The most essential way you should remind is practising relaxing (Wertheim et al., 1992), such as thinking calming thoughts, taking a slow and deep breath, slowly exhaling and so on (Wertheim et al., 1992).

What is more, you can use body languages to help yourself appear calm (Wertheim et al., 1992). It is pretty important, because your negative emotion will affect others, which is easy to result in conflict (Wertheim et al., 1992). The body language includes "keeping your voice even, speaking quietly, keeping your hands still and maintaining appropriate eye contact" (Wertheim et al., 1992, p. 93). This way can help you to return back your original point.

When people are fairly emotional, you can not blame them, because it can only "add fuel to the fire" (Wertheim et al., p. 94). So, calm yourself down and focus on the problems.

Lastly, the simplest way to release your negative emotions is finding a person and talking to them, which are called "let off steam" (Fisher & Ury, 1999).

2.5 Self-efficacy

2.5.1 Identifying self-efficacy

From group events one and four, I appeared so confident that helped other group member base on my experiences. Thus, the emotion provided me more incentives and courage to act, and finally I made it.

Based on the theory of Bandura (1997), self-efficacy plays an important part in human functioning; and people's actions are more dependent on what they really believe. In addition, "Self-efficacy believes provide the foundation for human motivation, well-being, and personal accomplishment" (Pajares, 2002, p. 391); because people will have more motivations to act, if they have confidence that the action can bring in desired results (Pajares, 2002).

2.5.2 Developing self-efficacy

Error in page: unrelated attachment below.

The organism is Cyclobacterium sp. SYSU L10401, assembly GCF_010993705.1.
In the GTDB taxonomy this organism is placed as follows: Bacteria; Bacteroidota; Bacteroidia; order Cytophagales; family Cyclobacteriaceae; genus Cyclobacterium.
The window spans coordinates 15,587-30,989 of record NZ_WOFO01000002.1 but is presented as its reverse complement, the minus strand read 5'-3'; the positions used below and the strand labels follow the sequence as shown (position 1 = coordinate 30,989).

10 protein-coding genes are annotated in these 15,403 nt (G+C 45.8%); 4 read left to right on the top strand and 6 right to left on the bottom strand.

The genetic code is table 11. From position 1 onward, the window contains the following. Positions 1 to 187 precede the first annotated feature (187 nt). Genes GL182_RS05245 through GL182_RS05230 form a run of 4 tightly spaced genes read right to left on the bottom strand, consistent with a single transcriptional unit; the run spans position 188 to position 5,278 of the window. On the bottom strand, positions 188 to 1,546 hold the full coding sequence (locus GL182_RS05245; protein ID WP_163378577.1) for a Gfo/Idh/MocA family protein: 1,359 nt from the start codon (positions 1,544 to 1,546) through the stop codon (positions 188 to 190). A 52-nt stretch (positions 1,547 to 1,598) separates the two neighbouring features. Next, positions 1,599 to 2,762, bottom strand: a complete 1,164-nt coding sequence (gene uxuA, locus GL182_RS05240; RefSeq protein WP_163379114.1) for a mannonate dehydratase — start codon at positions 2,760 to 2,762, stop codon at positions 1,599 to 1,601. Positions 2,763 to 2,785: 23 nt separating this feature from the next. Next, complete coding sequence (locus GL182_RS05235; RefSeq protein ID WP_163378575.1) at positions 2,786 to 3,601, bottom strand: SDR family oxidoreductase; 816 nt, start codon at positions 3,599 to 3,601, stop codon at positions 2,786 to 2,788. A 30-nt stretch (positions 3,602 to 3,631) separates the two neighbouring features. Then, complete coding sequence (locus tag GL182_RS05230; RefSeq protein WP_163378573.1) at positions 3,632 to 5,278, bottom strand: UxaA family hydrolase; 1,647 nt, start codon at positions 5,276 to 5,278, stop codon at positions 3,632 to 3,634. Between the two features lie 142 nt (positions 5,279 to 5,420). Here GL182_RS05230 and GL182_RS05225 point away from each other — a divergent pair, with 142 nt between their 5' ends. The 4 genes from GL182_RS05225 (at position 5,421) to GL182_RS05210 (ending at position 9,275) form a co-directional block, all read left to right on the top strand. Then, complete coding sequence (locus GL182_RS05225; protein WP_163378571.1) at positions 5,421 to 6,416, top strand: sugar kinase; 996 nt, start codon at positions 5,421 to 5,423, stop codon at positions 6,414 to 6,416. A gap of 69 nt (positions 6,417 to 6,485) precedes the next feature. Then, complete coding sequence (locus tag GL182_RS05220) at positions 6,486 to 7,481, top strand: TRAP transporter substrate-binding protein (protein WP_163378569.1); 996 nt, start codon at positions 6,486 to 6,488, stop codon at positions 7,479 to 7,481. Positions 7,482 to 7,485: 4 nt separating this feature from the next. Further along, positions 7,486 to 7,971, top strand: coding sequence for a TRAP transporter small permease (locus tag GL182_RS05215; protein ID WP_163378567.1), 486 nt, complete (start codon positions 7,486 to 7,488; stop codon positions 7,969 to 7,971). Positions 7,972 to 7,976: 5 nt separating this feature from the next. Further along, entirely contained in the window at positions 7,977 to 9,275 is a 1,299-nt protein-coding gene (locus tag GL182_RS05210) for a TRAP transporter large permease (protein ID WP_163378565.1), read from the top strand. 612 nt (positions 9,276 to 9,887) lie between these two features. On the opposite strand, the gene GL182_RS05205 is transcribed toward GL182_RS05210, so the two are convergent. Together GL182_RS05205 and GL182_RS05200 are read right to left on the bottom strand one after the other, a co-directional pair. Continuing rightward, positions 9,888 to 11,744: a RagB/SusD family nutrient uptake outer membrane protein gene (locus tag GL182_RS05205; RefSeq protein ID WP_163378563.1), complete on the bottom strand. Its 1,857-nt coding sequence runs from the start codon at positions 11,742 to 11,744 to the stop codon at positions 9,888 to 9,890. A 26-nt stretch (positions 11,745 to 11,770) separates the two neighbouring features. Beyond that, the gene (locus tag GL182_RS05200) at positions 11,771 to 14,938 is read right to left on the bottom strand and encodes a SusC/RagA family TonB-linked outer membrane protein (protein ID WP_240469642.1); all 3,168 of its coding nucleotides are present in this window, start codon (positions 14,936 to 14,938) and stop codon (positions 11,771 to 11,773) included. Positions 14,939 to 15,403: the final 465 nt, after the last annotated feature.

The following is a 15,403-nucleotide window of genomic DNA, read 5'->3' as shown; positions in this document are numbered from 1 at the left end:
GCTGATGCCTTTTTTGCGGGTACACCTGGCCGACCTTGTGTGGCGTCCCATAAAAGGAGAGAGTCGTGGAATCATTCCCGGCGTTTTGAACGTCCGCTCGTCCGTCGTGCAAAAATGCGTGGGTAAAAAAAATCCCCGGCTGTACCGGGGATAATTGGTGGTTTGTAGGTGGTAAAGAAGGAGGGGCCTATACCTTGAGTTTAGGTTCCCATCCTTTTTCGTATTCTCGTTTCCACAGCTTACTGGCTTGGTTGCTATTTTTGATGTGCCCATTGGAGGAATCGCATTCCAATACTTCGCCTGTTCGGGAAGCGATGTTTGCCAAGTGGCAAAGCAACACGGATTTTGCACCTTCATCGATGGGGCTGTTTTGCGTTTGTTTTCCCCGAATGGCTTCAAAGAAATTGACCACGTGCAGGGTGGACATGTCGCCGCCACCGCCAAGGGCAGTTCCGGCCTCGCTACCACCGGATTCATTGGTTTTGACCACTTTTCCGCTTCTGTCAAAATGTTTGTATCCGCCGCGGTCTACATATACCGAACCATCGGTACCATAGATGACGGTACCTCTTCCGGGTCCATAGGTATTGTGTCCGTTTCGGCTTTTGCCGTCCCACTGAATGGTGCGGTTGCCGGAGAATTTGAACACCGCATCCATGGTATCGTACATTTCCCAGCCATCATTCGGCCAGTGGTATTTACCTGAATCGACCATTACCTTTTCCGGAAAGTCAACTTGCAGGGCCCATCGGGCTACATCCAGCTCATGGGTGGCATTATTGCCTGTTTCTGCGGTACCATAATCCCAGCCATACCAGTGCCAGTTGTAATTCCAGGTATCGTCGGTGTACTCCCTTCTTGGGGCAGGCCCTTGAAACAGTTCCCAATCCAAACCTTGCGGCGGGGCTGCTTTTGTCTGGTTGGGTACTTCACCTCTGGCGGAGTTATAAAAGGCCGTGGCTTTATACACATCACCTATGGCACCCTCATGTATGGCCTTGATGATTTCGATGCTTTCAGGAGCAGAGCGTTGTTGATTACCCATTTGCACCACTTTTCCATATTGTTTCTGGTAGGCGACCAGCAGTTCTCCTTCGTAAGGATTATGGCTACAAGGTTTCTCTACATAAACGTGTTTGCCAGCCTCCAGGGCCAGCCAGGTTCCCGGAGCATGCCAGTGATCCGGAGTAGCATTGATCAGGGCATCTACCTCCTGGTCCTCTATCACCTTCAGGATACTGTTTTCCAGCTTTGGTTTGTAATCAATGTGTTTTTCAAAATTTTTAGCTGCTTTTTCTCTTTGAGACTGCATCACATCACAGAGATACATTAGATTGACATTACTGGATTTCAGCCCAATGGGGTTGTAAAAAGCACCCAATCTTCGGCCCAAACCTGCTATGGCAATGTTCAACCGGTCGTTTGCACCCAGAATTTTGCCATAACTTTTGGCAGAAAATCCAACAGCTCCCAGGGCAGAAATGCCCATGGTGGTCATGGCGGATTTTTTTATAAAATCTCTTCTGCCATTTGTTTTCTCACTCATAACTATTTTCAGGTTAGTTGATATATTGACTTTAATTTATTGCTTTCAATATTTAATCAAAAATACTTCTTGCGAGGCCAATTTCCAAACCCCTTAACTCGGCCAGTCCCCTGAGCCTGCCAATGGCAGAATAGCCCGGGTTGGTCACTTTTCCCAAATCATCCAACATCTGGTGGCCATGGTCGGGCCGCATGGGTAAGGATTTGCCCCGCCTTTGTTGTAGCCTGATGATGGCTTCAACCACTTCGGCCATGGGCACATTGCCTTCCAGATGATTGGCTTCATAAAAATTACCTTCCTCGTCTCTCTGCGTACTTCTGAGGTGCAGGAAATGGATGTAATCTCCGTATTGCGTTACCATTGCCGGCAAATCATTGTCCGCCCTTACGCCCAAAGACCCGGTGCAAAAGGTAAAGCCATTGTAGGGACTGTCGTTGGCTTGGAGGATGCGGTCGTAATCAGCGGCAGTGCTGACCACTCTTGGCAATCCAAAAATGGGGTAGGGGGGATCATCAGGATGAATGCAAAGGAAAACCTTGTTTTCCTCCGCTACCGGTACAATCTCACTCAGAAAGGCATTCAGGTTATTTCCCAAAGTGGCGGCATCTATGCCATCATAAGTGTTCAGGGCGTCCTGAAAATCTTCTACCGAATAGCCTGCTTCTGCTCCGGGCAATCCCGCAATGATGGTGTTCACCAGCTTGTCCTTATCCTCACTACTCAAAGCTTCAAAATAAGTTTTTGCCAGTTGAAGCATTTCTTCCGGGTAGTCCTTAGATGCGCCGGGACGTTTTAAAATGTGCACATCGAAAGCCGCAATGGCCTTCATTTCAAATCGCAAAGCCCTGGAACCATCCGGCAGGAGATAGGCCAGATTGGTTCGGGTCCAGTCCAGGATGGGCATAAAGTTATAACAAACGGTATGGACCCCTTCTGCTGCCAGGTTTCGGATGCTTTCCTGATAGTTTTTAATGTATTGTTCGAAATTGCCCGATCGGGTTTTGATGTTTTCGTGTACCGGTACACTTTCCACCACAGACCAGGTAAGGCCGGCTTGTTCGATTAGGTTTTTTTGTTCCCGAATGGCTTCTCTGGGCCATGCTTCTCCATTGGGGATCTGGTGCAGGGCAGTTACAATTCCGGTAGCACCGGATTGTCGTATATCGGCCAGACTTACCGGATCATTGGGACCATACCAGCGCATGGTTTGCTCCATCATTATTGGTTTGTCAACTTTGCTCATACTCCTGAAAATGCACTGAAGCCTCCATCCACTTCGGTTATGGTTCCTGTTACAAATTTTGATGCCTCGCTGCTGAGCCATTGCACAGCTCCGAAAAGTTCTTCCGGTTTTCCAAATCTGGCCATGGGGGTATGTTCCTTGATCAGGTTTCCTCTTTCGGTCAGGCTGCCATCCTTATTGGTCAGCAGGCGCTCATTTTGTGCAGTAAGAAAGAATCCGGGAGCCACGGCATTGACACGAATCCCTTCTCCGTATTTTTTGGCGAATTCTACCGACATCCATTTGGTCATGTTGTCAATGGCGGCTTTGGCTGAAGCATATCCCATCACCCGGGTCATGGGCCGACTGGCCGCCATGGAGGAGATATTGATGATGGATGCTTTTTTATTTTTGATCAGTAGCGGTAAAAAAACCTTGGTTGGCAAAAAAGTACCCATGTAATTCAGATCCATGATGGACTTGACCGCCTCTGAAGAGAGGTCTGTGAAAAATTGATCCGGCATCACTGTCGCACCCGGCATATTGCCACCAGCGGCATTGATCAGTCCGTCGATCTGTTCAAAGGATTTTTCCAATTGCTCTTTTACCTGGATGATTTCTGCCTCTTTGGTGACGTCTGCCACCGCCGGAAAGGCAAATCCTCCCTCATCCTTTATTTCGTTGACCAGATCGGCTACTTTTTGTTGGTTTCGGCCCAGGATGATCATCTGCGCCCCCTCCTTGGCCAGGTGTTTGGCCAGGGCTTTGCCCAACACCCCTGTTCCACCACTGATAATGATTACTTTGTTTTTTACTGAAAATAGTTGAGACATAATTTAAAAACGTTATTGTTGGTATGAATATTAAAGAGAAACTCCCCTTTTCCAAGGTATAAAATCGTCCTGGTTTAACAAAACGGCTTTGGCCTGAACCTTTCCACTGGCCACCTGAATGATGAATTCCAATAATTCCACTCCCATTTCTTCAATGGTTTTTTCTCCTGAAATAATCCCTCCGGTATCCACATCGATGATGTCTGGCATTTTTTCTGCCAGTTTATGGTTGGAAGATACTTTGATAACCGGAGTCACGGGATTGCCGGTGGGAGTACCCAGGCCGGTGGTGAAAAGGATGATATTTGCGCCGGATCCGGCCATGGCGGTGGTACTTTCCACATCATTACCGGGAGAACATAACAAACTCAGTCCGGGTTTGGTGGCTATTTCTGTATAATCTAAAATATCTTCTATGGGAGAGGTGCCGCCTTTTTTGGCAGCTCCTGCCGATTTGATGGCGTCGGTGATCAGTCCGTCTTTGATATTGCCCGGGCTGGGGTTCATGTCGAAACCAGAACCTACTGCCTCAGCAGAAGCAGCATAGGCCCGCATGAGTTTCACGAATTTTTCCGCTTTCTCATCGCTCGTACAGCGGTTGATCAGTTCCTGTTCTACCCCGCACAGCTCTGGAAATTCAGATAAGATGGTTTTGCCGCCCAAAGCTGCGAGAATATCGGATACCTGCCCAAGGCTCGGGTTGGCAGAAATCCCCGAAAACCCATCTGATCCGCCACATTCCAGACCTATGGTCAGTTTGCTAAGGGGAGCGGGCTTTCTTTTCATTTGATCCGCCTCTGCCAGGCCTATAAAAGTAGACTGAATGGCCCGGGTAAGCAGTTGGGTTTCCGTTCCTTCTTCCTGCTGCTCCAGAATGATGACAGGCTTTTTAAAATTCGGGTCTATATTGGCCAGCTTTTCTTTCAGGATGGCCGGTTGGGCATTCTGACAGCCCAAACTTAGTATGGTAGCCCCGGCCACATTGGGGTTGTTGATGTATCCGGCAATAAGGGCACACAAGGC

According to Pajares (2002), social persuasions can strongly affect people's self-efficacy, which includes verbal judgement. People will be encouraged and have more incentives from social persuasions.

In addition, people who are easy to suffer from negative somatic and emotional states, such as anger, anxiety and stress will weaken their self-efficacy (Pajares, 2002). Therefore, it is a best way for people to improve physical and emotional well-being and control your negative emotions, such as taking a slow and deep breath, slowly exhaling and so on (Wertheim et al., 1992).

Besides, we should develop appropriate self-efficacy, which is about being skilful in expressing your needs and opinions- "in a way that is proactive, not reactive" (Cornelius & Faire, 1989).

3.0 Supporting strategies

What?

Practice understanding other's needs

When/where

When someone or me face problems

How

Put other's need first, listen carefully, ask for it, send the correct messages

Supporting theory

Mclean 1993, Covey1989, Fisher & Ury 1999 - win-win theory

What?

Practice mutual trust

When/where

When I face trust problems

How

Communication, start with some common topics

Supporting theory

Reck & Long 1989 Cornelius & Faire 1989- win-win theory

What?

Practice optimism

When/where

When I face tough issue

How

Avoid thinking track, self-talk, stay clam

Supporting theory

Wertheim et al. 1992, Abbe, Tkach & Lyubomirsky, 2003 Brinthaupt, Hein & Kramer, 2009, Scheier & Carver 1985

What?

Practice self-efficacy

When/where

When motivated myself

How

proavtive

Supporting theory

Wertheim et al. 1992, Cornelius & Faire 1989 Lyubomirsky's Hope Theory, 2009 Bandura, 1997

4.0 Conclusions

In conclusion, no matter individual or group relationships, we should consider the interests of both 'self' and 'others'. Firstly, we should trust other people; it means being honest, open and real to others. Then if you want to reach a desired agreement, sharing needs is essential. You should learn about others' needs and simultaneously, others' should be understood as well. So, in this procure, understanding plays an important part. People can use active listening and repeated questions to enhance mutual understanding. Additionally, when you negotiate with others, conflict is inevitable, so being optimism and controlling your emotions will help you to recall your original points. Finally, self-efficacy can facilitate the negotiation positively.